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The Port, the Storms and the Economy

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The Port, the Storms and the Economy


The Port, the Storms and the Economy

The Port, the Storms and the Economy

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  • <iframe src="" width="100%" height="290" frameborder="0" scrolling="no" title="NPR embedded audio player">
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What are the economic repercussions of hurricanes Katrina and Rita? Yra Harris of Praxis Trading in Chicago details the importance of the port city of New Orleans and the impact on seafood, cotton, coffee and wheat trading.


The Gulf states are still trying to determine how much damage has been done to that region's industries and agricultural production in the wake of Katrina and Rita. Louisiana, Mississippi, Alabama and Texas provide much of the seafood, sugar, citrus, nuts, poultry and livestock that Americans enjoy year-round, and the Port of New Orleans conveys wheat and other commodities to destinations worldwide. But crop devastation and disruption in shipping has yet to adversely affect most Americans. Yra Harris is the senior partner at Praxis Trading in Chicago, and he can tell us why. Mr. Harris joins us from our studios in Chicago.


Mr. YRA HARRIS (Praxis Trading): Thank you, Linda.

WERTHEIMER: Why aren't Americans feeling a pinch yet?

Mr. HARRIS: The first effects haven't really been measured out yet. At first, people thought the devastation would be closing the ports of New Orleans, which would have different types of effects. Number one would be, of course, the import of certain goods. We bring a lot of coffee in through those ports. And for the American farmer, the danger was coming into harvest season that you would have grain piling up in the US ports.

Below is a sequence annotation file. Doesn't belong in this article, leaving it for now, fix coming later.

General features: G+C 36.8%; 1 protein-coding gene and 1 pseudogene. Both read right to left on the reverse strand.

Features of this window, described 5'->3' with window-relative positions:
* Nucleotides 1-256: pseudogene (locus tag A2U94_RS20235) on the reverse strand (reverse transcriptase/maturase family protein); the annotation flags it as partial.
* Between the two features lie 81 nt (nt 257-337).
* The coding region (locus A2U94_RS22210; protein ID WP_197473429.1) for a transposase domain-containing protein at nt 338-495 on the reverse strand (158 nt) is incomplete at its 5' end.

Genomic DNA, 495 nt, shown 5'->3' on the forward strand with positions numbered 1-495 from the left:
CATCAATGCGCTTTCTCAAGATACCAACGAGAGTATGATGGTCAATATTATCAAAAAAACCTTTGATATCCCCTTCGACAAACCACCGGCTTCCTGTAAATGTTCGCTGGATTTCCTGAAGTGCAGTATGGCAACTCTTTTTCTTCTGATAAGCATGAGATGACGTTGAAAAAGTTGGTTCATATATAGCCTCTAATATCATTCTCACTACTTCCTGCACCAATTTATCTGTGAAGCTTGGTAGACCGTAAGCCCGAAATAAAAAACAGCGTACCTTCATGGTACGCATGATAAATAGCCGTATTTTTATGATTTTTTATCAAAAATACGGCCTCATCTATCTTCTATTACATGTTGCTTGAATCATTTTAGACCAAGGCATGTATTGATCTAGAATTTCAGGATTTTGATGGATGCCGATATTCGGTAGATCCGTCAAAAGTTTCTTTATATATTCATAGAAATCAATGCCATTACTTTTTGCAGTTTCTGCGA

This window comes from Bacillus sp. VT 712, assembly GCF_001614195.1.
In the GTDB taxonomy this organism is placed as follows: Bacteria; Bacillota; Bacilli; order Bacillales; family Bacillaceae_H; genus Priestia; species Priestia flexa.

WERTHEIMER: But it hasn't happened yet?

Mr. HARRIS: No, we have not really seen that effect. There's been an effect on cotton prices in the short term. As the cotton comes into harvesting, there's some speculation that there'll be some damage to the cotton crop. Outside of that, coffee prices did rise because the big coffee warehouses are down in New Orleans, and people didn't know about how they'd be impacted by the flood. But those prices have actually come back lower than they were prior to the first hurricane hitting.

WERTHEIMER: Are markets so big and so flexible now that temporary losses from just about any region could be absorbed--California, for example, or the breadbasket, the Middle West?

Mr. HARRIS: Well, no. I mean, if the damage was so severe you couldn't make up for it. There's only so much food and you can't replace it overnight. But we do seem to see a resiliency, being that--I can remember the Green Revolution and its impact upon especially the developing world. It really has made a difference. You see Brazil and Argentina, who could certainly jump in and fill the void of any shortness that would develop in the US, and that's what you would see, but we haven't quite gotten to that point yet.

WERTHEIMER: So do you think that globalization has put a net under us all?

Mr. HARRIS: Well, to some regards, yes, that's true. But on the other hand, the other effect is that you see rising energy prices, and that too is a product of the success of global growth. Everybody's been caught off guard by the huge amount of demand that's now coming out of China and India and other places, Brazil especially. So that's the good and bad.

WERTHEIMER: So is any region of the country, any sort of area of production, indispensable now?

Mr. HARRIS: Yeah. I think the damage that we're going to see--and it was already showing itself even before the hurricanes--is in the natural gas production. Natural gas prices are up, as of yesterday, about 125 percent year to date, which is--far exceeds petroleum, and heating oil's up quite a bit, too. And natural gas just cannot be replaced as easily as oil. You can't go and get refined products. Natural gas is really domestically driven. Until we see some huge increase in the LNG or liquefied natural gas and being able to actually bring it from other places, we're kind of caught in this trap.

WERTHEIMER: And so we could expect heating prices to really go through the roof this winter for people who use natural gas for heating and cooking.

Mr. HARRIS: Linda, I've been talking about this since actually February, because natural gas was starting to move up then. This is going to be dramatic, and this is going to be the impact. And unfortunately, it doesn't show on a television picture; you know, you can't go out to the pump and see them change prices every hour. This is going to be on a monthly basis, and it's going to be dramatic.

WERTHEIMER: Yra Harris is the senior partner at Praxis Trading in Chicago.

Mr. Harris, thank you very much.

Mr. HARRIS: My pleasure. Thank you, Linda.

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